Here is a letter that I wrote to a PR guy at the organization that I work for. This started when He sent out a broadcast email to the whole organization recruiting celebrants for his Tree of Hope nonsense. I actually pulled a few punches here, but I think you get the flavor of my thinking. The main thing that these people will try to do is assert some sort of moral high ground. I never let them get away with that conceit. Always, always attack them on their moral presumptions.
“The Tree from Hope…
So it’s the “Tree of Hope” now huh? What will it be next year, the”Tree of REALLY REALLY REALLY Extra Special Goodness?”
Pardon me for my cynicism but I’m still not clear on why we just don’t call it a “Christmas Tree.” Or why we don’t sing “Christmas Carols.” Or why we don’t celebrate “Christmas,” instead of some nebulous “Holiday.” Your explanation regarding some vague acknowledgement of “religions or observances of the season in a universal sense” just doesn’t hold water( oh wait, maybe I should say molecularly unbound flowing substance, after all I don’t want to make the other liquids feel left out).
Here’s a bit of history for you…
The Christmas Tree comes from an ancient European tradition that goes back thousands of years, before even Christianity became the dominant religion of the West. The Druids used the evergreen tree to represent the continuity of life during the shortest day of the year (the winter solstice, now about Dec. 21).
The symbol of the Evergreen tree was especially important to the Europeans because of the pre-Christian tradition represented by the Druids as well as the Nordic gods. Yggdrasil, the World Tree, was the sacred symbol of the Norse. It was an Ash tree that suspended the world between Heaven and Hell and its symbology was transferred to other European cultures around the continent.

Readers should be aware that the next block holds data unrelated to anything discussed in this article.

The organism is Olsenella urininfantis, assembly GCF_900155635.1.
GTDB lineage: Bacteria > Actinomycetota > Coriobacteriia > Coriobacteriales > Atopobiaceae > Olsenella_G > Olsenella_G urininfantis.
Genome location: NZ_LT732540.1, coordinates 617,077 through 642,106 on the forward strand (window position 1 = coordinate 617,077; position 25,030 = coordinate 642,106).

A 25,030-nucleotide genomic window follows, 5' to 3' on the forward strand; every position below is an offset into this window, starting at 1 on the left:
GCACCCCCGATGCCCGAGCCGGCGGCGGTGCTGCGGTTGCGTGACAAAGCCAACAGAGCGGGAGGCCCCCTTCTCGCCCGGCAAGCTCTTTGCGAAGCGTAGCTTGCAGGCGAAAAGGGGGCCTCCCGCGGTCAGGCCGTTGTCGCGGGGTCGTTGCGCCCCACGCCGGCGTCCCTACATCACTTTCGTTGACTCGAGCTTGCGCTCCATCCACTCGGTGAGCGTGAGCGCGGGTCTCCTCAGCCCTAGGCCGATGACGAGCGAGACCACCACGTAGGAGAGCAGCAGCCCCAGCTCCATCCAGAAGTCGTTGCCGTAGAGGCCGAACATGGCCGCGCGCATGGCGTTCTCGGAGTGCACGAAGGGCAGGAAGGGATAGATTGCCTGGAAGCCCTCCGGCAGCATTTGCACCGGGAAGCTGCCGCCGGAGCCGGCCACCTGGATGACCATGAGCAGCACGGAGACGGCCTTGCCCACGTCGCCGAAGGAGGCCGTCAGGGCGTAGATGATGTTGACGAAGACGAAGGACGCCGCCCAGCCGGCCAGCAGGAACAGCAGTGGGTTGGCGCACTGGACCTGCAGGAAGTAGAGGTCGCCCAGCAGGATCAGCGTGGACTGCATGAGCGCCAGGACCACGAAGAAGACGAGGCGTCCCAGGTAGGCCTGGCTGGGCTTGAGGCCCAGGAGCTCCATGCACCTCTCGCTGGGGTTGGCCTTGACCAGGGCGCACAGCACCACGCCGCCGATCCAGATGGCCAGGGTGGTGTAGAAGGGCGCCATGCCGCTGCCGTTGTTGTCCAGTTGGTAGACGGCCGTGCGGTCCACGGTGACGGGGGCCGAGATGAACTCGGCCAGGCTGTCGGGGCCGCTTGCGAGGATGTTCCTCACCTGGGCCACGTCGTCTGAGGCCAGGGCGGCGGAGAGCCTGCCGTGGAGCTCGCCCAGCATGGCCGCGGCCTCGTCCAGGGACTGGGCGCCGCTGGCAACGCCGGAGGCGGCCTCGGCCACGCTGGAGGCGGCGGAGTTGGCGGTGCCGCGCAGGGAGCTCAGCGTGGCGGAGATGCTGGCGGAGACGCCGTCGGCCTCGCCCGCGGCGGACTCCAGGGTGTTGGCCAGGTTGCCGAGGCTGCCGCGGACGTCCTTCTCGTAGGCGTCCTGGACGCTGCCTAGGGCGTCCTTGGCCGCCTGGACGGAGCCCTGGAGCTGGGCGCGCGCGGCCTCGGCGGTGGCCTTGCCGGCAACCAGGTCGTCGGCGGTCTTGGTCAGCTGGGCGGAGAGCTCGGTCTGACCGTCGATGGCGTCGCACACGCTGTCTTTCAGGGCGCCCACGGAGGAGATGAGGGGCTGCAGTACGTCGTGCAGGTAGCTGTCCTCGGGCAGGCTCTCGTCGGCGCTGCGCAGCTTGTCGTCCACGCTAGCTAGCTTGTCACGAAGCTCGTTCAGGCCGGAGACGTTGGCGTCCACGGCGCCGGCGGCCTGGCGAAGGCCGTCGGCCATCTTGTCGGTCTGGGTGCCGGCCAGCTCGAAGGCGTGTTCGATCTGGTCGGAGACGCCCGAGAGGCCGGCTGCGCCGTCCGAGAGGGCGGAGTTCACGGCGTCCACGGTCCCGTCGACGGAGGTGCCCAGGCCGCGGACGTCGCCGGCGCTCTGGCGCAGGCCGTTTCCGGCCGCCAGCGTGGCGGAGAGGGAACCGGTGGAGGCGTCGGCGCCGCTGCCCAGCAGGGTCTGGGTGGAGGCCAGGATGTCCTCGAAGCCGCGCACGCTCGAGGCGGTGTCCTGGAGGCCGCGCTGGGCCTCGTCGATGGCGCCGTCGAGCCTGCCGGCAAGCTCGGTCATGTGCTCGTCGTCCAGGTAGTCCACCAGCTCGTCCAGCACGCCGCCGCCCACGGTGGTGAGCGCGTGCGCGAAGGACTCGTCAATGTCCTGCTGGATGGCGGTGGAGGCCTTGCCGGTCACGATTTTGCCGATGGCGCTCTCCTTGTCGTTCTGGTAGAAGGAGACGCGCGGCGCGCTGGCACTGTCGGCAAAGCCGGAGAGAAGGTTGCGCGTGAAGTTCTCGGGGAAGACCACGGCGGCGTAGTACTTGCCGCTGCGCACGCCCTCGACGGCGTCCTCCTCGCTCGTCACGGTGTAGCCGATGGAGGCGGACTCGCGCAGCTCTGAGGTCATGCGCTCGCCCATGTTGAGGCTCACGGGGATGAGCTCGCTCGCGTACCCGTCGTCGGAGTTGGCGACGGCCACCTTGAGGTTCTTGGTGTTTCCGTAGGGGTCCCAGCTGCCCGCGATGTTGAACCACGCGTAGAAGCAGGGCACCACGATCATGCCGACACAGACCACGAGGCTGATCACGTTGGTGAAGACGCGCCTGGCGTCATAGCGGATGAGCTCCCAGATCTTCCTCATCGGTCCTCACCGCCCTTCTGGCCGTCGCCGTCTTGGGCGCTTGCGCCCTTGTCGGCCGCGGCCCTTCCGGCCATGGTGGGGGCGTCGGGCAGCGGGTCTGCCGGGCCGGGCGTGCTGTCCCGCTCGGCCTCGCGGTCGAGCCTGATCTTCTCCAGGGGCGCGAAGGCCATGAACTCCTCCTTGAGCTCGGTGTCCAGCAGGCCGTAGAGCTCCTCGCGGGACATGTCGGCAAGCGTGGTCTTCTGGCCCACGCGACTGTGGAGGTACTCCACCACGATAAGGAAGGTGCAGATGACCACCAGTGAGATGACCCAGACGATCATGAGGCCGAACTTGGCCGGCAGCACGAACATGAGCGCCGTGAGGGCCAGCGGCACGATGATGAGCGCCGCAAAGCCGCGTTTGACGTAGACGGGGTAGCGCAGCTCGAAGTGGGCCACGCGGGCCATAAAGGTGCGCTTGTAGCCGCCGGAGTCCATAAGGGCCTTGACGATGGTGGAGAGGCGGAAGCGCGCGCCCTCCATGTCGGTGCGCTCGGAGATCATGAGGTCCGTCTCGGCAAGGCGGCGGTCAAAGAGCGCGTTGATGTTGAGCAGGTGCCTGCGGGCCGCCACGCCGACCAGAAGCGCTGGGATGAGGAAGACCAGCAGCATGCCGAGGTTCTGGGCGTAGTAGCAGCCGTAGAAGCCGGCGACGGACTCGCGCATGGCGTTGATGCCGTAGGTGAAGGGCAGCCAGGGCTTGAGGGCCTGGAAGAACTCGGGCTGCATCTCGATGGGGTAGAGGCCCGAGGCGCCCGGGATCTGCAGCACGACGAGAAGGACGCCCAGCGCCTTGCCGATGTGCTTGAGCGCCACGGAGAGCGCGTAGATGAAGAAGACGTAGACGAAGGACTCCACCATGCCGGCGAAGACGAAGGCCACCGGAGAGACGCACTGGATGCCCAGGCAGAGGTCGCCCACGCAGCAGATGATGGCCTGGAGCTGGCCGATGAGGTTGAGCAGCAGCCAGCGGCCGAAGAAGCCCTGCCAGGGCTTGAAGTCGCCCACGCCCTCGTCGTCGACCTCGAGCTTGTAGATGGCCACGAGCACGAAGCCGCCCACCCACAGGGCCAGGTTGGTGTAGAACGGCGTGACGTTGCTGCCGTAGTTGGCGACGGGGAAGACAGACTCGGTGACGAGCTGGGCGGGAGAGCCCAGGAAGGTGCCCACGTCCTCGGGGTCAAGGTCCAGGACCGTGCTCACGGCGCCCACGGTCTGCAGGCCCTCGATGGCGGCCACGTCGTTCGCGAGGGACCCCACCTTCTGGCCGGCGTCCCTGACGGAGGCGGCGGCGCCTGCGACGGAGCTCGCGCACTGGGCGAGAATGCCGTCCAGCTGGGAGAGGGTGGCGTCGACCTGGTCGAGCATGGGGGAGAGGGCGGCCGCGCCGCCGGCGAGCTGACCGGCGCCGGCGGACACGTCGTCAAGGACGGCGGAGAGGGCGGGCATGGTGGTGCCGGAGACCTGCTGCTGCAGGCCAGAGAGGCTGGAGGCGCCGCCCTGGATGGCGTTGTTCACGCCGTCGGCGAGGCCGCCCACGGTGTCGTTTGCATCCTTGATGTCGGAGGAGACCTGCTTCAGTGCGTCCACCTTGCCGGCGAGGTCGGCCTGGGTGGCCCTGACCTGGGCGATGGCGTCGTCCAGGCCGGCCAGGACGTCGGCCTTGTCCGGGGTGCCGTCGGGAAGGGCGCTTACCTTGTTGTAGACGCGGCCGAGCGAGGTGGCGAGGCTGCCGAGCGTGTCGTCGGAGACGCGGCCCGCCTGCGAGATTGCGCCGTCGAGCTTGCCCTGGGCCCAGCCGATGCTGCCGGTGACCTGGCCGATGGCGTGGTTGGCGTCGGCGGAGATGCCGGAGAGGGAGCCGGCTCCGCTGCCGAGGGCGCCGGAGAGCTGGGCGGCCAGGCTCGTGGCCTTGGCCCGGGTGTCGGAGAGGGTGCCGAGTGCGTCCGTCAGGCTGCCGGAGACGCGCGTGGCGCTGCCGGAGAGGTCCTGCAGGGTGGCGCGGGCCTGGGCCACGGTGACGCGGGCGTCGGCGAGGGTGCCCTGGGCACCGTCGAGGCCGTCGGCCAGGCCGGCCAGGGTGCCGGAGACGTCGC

When the Christians came to Europe to convert the pagans to Christianity, they used existing mythology and symbology to aid them in their efforts. While the Christmas tree didn’t really solidify as a Christian tradition until around the 1700’s the origin of that religious symbol goes back to European pre-history. As such, it is a unique religious symbol of the European people and in particular the Christian holiday Christmas.
My point here is not to present an exhaustive history of the Christmas tree, but to make the point that your “Tree of Hope” has no constituency. Having cut the tree off from its cultural roots, there is no one who would be interested in it. Beyond that, there is no Moslem, Jewish, Hindu, or other group clamoring to be included in Christmas. They have their own holidays and I doubt they would be so mush headed as to water down their religious observances in order to placate some obstreperous outside group, nor would any reasonable person want them to.
And here’s the take home message…
If you really appreciate different cultures then you want them to be what they are, not homogenised into a bland EveryCulture (oh by the way,that means OUR culture too).
I find it a tremendous irony that the biggest enemies of my own culture are not people from other cultures, but people from my own culture who in their eagerness to wear their “open mindedness” on their sleeve are doing us the most harm. It’s a form of vanity and moral grandstanding that I think is embarrassing and sad.
You ask me if I will be at your “Holiday Tree” celebration? No thanks, I will be with the rest of my civilization celebrating Christmas.”